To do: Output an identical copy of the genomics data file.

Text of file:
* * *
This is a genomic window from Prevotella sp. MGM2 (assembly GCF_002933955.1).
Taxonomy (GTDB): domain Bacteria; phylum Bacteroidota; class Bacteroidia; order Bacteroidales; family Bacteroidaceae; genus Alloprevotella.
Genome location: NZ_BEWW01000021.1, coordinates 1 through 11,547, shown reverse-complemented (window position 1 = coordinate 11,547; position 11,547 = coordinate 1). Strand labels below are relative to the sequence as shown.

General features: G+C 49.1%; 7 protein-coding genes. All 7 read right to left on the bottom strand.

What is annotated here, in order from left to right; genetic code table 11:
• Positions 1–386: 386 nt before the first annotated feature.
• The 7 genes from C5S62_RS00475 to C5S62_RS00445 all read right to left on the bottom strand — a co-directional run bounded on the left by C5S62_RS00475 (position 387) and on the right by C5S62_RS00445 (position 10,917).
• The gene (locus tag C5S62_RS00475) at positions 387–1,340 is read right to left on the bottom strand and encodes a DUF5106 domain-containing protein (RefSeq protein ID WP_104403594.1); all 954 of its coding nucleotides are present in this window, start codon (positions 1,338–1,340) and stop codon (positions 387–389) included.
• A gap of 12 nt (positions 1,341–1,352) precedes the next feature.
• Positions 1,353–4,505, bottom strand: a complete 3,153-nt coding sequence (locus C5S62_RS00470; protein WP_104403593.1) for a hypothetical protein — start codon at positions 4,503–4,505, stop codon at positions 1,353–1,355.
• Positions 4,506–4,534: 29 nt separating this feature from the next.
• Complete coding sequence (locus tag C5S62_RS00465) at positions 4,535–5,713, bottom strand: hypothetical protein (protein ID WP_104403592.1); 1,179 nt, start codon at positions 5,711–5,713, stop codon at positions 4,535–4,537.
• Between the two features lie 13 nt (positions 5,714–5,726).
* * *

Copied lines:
This is a genomic window from Prevotella sp. MGM2 (assembly GCF_002933955.1).
Taxonomy (GTDB): domain Bacteria; phylum Bacteroidota; class Bacteroidia; order Bacteroidales; family Bacteroidaceae; genus Alloprevotella.
Genome location: NZ_BEWW01000021.1, coordinates 1 through 11,547, shown reverse-complemented (window position 1 = coordinate 11,547; position 11,547 = coordinate 1). Strand labels below are relative to the sequence as shown.

General features: G+C 49.1%; 7 protein-coding genes. All 7 read right to left on the bottom strand.

What is annotated here, in order from left to right; genetic code table 11:
• Positions 1–386: 386 nt before the first annotated feature.
• The 7 genes from C5S62_RS00475 to C5S62_RS00445 all read right to left on the bottom strand — a co-directional run bounded on the left by C5S62_RS00475 (position 387) and on the right by C5S62_RS00445 (position 10,917).
• The gene (locus tag C5S62_RS00475) at positions 387–1,340 is read right to left on the bottom strand and encodes a DUF5106 domain-containing protein (RefSeq protein ID WP_104403594.1); all 954 of its coding nucleotides are present in this window, start codon (positions 1,338–1,340) and stop codon (positions 387–389) included.
• A gap of 12 nt (positions 1,341–1,352) precedes the next feature.
• Positions 1,353–4,505, bottom strand: a complete 3,153-nt coding sequence (locus C5S62_RS00470; protein WP_104403593.1) for a hypothetical protein — start codon at positions 4,503–4,505, stop codon at positions 1,353–1,355.
• Positions 4,506–4,534: 29 nt separating this feature from the next.
• Complete coding sequence (locus tag C5S62_RS00465) at positions 4,535–5,713, bottom strand: hypothetical protein (protein ID WP_104403592.1); 1,179 nt, start codon at positions 5,711–5,713, stop codon at positions 4,535–4,537.
• Between the two features lie 13 nt (positions 5,714–5,726).